Below is an excerpt from the Life and Taxes: A Look at Life Through Tax book by Mark Chapman, available now on the CCH Bookshop.
As we progress through life, the amount we pay into superannuation tends to take on a greater importance. In our early working lives, our employers pay the standard 9.5% contribution into our super fund but (rightly or wrongly), few people proactively consider their superannuation or the retirement which it will have to fund.
As we get older, our incomes typically increase, giving rise to more disposable income, particularly as the kids fly the nest. Retirement itself — once a destination which was barely on the map — now appears alarmingly close and for many, that leads to a greater focus on boosting our superannuation.
According to recent estimates, a couple can expect to enjoy a ‘‘comfortable’’ retirement with a superannuation lump sum of at least $535,000 (assuming investment returns in retirement of 5% a year) in conjunction with a part-age pension. For a single person, the equivalent figure is $490,000. That translates to an annual income of $60,000 for couples or $43,000 for singles.1 Unfortunately, average superannuation balances at the time of retirement (assumed to be between 60 to 64 years of age) in 2013/14 were only $292,500 for men and $138,150 for women2 — well short of the figures required to support that ‘‘comfortable’’ retirement.
For many people, the middle years are the first time that they become aware of the disparity between what they have in super (and are likely to have if they continue down the same path) and what they would like to have. Realisation is then often followed by action, as people use part of their disposable income to top up their super.
Of course, superannuation isn’t the only way to save for retirement, but it is a very tax-efficient way. There are tax advantages when you first pay money into super, while the money is in your super fund and once it’s paid out. This chapter will focus on how superannuation is taxed and how you can maximise your savings through your super fund.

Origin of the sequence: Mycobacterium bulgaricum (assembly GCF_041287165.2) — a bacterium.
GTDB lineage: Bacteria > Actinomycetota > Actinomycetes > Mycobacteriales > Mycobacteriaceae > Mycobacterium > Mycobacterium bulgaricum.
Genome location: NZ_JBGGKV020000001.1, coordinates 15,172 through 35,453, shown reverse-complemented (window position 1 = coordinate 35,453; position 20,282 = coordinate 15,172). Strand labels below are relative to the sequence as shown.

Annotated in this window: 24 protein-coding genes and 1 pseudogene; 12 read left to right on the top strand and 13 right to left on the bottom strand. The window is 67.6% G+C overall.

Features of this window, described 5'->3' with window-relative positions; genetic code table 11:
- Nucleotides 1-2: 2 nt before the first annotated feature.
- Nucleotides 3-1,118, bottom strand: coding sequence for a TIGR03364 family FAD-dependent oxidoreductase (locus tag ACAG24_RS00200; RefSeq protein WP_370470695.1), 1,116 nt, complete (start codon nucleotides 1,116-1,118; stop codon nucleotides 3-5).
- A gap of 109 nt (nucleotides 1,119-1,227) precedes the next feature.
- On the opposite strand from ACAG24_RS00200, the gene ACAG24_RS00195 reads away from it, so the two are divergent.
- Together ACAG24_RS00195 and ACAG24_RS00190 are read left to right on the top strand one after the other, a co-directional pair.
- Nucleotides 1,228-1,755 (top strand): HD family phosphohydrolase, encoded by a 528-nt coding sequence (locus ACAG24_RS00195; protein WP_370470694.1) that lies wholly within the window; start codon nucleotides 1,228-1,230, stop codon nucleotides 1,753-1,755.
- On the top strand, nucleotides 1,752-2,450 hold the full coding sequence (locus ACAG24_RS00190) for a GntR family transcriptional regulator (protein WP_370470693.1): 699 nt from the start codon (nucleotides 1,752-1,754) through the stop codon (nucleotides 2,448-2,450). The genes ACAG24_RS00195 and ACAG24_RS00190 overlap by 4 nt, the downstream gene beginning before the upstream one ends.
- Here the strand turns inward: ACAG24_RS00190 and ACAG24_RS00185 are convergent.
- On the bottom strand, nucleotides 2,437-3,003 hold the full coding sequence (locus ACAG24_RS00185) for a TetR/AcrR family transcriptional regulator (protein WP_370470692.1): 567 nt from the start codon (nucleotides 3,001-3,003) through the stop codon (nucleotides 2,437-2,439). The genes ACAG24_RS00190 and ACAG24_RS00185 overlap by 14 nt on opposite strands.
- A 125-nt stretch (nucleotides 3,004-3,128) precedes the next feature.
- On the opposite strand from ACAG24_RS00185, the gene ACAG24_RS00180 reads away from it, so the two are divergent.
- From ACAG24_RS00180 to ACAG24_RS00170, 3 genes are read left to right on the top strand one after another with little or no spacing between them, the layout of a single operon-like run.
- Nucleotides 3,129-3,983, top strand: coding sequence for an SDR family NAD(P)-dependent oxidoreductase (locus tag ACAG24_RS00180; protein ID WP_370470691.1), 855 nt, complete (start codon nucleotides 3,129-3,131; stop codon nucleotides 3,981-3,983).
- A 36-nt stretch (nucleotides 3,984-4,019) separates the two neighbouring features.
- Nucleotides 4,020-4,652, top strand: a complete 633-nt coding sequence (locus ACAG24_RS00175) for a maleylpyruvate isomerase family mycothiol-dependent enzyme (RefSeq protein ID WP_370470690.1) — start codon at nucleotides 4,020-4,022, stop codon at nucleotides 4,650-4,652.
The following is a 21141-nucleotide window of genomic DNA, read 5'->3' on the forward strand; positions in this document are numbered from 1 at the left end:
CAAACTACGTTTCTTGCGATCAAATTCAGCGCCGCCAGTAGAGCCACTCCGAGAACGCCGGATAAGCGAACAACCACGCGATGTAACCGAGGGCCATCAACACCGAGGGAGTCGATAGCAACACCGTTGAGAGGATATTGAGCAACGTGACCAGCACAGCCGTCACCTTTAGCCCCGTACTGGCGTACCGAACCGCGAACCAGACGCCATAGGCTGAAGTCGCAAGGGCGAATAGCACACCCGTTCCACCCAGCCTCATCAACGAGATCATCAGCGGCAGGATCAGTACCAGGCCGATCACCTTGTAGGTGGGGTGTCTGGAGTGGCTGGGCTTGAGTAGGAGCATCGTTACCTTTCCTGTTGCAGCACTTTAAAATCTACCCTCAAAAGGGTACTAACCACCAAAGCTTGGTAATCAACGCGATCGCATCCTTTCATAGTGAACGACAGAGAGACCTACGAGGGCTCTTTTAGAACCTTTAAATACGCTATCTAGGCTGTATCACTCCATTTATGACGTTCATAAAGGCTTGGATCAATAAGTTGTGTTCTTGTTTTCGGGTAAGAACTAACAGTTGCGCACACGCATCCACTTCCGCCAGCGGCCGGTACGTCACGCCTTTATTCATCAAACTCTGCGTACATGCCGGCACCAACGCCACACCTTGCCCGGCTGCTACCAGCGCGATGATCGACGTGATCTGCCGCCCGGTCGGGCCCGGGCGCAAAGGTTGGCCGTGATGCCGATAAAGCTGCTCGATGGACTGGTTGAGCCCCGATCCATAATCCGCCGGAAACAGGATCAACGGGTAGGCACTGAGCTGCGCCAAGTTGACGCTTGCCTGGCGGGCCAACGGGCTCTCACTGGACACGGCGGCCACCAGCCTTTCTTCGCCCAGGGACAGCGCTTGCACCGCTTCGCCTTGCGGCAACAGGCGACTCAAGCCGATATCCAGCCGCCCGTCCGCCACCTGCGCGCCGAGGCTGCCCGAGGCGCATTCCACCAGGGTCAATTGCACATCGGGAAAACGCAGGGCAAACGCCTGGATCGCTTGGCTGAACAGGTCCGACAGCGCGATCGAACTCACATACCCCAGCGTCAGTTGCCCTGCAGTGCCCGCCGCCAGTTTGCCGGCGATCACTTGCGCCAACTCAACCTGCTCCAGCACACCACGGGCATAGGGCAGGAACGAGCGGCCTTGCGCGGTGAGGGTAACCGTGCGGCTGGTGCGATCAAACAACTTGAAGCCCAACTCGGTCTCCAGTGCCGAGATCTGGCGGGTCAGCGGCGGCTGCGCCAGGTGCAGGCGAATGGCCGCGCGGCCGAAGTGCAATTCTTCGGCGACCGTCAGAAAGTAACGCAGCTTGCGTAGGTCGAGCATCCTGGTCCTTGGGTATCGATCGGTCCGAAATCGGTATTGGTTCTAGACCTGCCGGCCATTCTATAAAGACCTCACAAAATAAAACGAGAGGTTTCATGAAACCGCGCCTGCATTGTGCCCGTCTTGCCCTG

For comprehensive insight into this topic, you can also refer to our Australian Master Financial Planning Guide.
Tax on contributions
Make sure you have given your tax file number to your super fund or you could be paying too much tax.
First of all, for most income-earners, contributions paid into superannuation are typically taxed at much lower rates than other forms of income.
- Employer and salary sacrificed contributions are generally taxed at 15%.
- If you earn more than $250,000 (including reportable fringe benefit amounts and investment losses such as rental property losses), an additional 15% tax is payable on concessional super contributions, such as those made by your employer. This extra tax is payable after you lodge your tax return. You can either pay this extra tax from your own resources or arrange for your super fund to pay it out of your super account.
- Personal after-tax contributions and those received under the government’s cocontribution scheme are not taxed.
There are limits on how much you can contribute to super and there are penalties for going over these limits.
A great way to boost your super is to salary sacrifice some additional contributions into your fund. This basically involves arranging with your employer for some of your pre-tax wages or salary to be paid into your super fund rather than to you. You will save tax and boost your super.
By ‘‘sacrificing’’ some of your before-tax salary and putting it into your super fund, you get taxed at 15% on the additional contributions. If you normally pay income tax at a higher marginal rate than this, you will save tax. The higher your marginal tax rate, the greater the saving.
If you’re looking to salary sacrifice, always enter into a formal agreement with your employer which includes the details in your terms of employment. This ensures your employer calculates their 9.5% super guarantee contribution on your original salary.
Jane earns $90,000 before tax, excluding her employer’s super contribution.
Jane decides to salary sacrifice $10,000 of her pay into her super. Overall, she will be $1,886 better off.
|Jane||Does nothing||Salary sacrifices $10,000|
|Extra money into super||$0||$8,500|
|Net benefit||$69,068||$70,954 ($1,886 better off)|
This chapter from Life and Taxes: A Look at Life Through Tax also covers:
- Super concessional contribution caps
- After-tax contributions
- Government co-contributions
- Low income superannuation tax offset
- Making tax-deductible super contributions for the self-employed or non-employed
- Combining super funds
- Lost superannuation
- Superannuation before 1 July 2017
- Using discretionary trusts for tax planning
1 From ‘‘How much super do you need to retire comfortable?’’, 19 January 2017, at www.superguide.com.au/boost-your-superannuation/comfortable-retirement-how-much-super-need.
2 From ‘‘Superannuation account balances by age and gender’’ by Ross Clare, Director of Research ASFA Research and Resource Centre, December 2015, at www.superannuation.asn.au/ArticleDocuments/359/ASFA_Super-account-balances_Dec2015.pdf.aspx.